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1720 - Strype, John - Survey of London and Westminster (10)

Allusion
Date 1720
Author Strype, John
Title A Survey of the Cities of London and Westminster
Mentions Robin Hood Court, Shoe Lane, Holborn
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Site of Robin Hood Court, Shoe Lane, Holborn.

By Henrik Thiil Nielsen, 2018-06-27. Revised by Henrik Thiil Nielsen, 2018-10-18.

Allusion

The next Lane in Fleetstreet is Shoe lane, very long, runneth North from Fleetstreet, over against Salisbury Court, into Holbourn, by St. Andrew's Church; a Lane of no great Note either for Buildings or Inhabitants. In it are a great many Alleys and Courts, though of little Account. I shall begin first on the East side next to Holbourn, and so towards Fleetstreet: And then the first is Plumbtree Court, the best of all; being large and well built, with Inhabitants according. It hath a passage into another Court, so called, which falls into Holbourn; that Part towards Shoe lane being pretty broad. Well Alley, very mean and ordinary. Molins Rents, indifferent good, but hath a narrow passage into it. Isaac's Rents, very ordinary. Near unto this is Spectacle's Rents, very small and mean. Eagle and Child Alley, narrow, but indifferent good; hath a passage into Fleet Ditch, down Steps. Brewers Yard, so called from a Brewhouse at the lower end there, and with some small Tenements; this hath a passage into Fleet Ditch. Queens Arms Alley, but narrow, with a Freestone Pavement which leads to the Ditch side, down Steps. George Alley, but narrow, hath also a passage down to the Ditch side. Rose and Crown Court, but indifferent, hath a passage into George Alley. Stonecutters street, pretty good and open, with indifferent Inhabitants. This leadeth down to the Ditch side. Curriers Alley, very ordinary, runs to the Ditch side. Harp Alley, but narrow, runs down to the Ditch side; a Place of great Trade for old Houshold Goods, for which it is of Note; but the Buildings very mean. Angel Court, small and ordinary. Fountain Court, but ordinary.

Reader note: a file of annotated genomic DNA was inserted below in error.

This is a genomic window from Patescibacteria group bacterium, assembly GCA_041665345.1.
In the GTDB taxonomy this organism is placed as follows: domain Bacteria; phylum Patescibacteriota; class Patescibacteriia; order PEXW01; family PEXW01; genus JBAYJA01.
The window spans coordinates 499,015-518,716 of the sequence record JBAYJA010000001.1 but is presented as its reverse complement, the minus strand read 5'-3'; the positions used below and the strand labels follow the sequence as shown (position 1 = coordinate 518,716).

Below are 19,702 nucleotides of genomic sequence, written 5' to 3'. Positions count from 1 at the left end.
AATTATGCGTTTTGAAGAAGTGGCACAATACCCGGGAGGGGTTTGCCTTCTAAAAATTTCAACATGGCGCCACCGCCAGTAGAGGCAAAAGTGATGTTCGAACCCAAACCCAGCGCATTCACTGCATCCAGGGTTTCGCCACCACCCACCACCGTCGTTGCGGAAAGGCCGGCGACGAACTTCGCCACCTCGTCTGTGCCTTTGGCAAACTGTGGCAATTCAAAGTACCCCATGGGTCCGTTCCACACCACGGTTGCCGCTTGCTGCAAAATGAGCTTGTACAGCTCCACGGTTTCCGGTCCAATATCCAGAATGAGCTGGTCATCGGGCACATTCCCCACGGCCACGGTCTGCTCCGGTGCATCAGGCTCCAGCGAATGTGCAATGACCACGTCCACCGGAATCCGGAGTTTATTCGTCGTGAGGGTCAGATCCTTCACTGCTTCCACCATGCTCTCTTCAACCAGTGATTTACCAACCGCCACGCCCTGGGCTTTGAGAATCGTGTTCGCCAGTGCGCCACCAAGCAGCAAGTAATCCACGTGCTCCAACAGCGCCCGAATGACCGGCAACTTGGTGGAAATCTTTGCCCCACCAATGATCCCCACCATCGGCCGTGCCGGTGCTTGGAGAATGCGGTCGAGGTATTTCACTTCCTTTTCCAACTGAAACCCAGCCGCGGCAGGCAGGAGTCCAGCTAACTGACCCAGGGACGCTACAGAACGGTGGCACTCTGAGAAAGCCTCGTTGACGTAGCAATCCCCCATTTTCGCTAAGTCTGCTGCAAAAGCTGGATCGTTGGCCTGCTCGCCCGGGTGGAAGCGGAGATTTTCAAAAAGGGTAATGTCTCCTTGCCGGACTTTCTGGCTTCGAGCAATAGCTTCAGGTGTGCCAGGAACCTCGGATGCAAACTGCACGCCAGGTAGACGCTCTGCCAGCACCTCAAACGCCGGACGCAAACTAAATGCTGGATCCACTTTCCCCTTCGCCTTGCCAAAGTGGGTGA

Places on the West side of this Lane: Robin Hood Court, pretty broad and large, but mean Houses and Inhabitants; hath a passage up Steps into Goldsmiths Rents. Cockpit Court, pretty handsome, with Brick Building at the upper end, and hath a Freestone Pavement. Brown's Court, but small and mean. Faulcon Court, but ordinary; near unto the Corner of Newstreet. Kings head Court, a narrow Place, which comes out of Wine Office Court, mentioned in Fleetstreet, and leads into this Lane. Globe Court, but small. And thus much for Fleetstreet.[1]

Source notes

Marginal notes to first paragraph (IRHB's "|" indicate line shift in the source text): "Shoe lane. | Plumb Tree Court. | Well Alley. | Molen's Rents. | Isaac's Rents. | Spectacle's Rents. | Eagle and Child Alley. | Brewers Yard. | Queen Arms Alley. | George Alley. | Rose and Crown Court. | Stonecutters street. | Curriers Alley. | Harp Alley. | Angel Court. | Fountain Court." Marginal notes to second paragraph: "Robin hood Court. | Cockpit Court. | Brown's Court. | Faulcon Court. | Kings head Court."

Lists

Editions

Also see

Notes

  1. John Strype's A Survey of the Cities of London and Westminster, Book 3, Ch. 12, p. 282 (hriOnline). The web version has "intoGoldsmiths", which I have corrected to "into Goldsmiths".